Last week, I moved out of apartment complex. My U-Haul spent a fair amount of time unattended in the parking lot while I was lugging stuff out. When I got to my new apartment and unpacked my boxes, I found several boxes full of stuff that I had never seen before. Among the items that I found in these boxes were:

  • A vacuum cleaner that makes noise, but doesn't have any suction
  • A Rubik's cube with half of the stickers missing
  • An old CRT monitor with an image partially burned in
  • Shelves from a refrigerator
  • Lots of magnets, mostly dull but a few good ones
  • Instructions on how to install a door bell
  • 4 copies of the DVD Battleship

This was very strange to find this box. I'm guessing this came in my truck for 2 possible reasons:

  1. Somebody was also moving at the same time and mistakenly put it in
  2. Somebody was trying to throw away an old box of junk and just put it in my open truck and ran away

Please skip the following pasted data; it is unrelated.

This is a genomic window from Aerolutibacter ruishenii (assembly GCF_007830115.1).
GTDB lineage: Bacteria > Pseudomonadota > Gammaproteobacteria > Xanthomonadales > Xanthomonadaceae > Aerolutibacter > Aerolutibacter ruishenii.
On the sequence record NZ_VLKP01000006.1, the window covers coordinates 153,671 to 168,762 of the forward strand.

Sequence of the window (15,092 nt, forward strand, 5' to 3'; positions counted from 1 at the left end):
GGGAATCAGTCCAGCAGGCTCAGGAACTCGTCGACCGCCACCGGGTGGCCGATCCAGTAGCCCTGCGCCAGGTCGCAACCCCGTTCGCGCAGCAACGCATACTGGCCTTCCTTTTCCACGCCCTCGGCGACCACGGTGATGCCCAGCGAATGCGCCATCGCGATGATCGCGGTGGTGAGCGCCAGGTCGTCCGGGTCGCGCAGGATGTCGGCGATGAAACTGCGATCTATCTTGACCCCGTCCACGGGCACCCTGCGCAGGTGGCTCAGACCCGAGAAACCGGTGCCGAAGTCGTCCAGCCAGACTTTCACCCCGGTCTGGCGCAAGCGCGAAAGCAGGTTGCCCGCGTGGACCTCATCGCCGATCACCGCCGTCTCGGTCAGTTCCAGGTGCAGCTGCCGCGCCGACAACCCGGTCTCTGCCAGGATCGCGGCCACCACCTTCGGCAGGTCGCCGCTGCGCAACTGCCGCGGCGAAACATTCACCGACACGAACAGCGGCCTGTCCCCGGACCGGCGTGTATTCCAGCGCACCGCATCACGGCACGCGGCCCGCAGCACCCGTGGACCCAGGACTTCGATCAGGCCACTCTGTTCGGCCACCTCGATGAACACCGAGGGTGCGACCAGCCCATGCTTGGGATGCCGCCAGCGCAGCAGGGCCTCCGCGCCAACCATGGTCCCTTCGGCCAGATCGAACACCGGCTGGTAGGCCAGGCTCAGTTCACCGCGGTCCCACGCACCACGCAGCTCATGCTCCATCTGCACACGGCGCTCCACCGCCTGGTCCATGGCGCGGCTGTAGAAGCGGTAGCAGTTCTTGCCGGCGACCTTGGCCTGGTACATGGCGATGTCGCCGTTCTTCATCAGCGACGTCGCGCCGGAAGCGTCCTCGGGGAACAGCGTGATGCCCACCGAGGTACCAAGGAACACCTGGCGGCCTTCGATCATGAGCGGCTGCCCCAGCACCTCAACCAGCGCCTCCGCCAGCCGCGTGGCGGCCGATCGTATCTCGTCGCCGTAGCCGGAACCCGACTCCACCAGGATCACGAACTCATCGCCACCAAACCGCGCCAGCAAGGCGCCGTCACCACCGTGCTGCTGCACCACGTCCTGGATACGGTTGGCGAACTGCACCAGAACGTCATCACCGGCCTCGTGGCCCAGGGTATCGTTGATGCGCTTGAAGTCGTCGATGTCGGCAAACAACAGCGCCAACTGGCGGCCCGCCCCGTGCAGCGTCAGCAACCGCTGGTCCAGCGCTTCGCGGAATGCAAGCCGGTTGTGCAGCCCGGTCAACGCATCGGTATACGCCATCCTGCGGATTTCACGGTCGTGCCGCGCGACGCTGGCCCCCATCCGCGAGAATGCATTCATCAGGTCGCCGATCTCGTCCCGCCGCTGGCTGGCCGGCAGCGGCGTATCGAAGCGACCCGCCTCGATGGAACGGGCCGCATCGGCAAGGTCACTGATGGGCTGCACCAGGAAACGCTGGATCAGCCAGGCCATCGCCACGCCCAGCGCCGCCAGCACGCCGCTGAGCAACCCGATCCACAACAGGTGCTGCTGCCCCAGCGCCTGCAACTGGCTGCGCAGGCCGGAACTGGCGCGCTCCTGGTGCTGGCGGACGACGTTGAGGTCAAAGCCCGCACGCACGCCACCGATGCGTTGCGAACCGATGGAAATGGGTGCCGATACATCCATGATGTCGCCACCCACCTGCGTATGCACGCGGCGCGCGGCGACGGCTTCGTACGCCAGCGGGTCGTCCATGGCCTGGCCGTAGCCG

Considering how my now former neighbors would terrorize me (blasting loud music, setting loose a possum through my window, taking a dump in my mailbox), I'm guessing it's the 2nd reason, although I'm not positive.

My question is: am I under any legal obligation to try to return this box? I don't want to see my former neighbors again, but can I get in trouble if I keep this?

4 Answers 4


In California (where lost+found laws have been discussed quite a lot), this would be either "lost property" or "abandoned property". With abandoned property, you can do what you want. With lost property, it is legal to ignore it.

If you take it, you have the obligation to try to return it to the owner. If you don't do that, it's theft. If you don't take it, you have no obligation whatsoever. Put it somewhere where the loser (the person who lost it) is more likely to find it, for example on the street. Don't take anything.

Clarification for comments: There is a box. And the owner of the box is nowhere to be seen. That box is by definition lost or abandoned - it is abandoned if the owner got rid of it intentionally, it is lost if the owner is looking for it. We don't know. We can make guesses depending on the situation.

No matter whether lost or abandoned, you are legally absolutely fine if you just ignore it. You have no reason to try to return it to its owner. If you don't make it your business, it's not your business.

But if you decide you want the box, or bits of it, and it isn't abandoned (which is hard to know for sure), then you have to try to find the owner first, and if you don't find them, then you can keep it.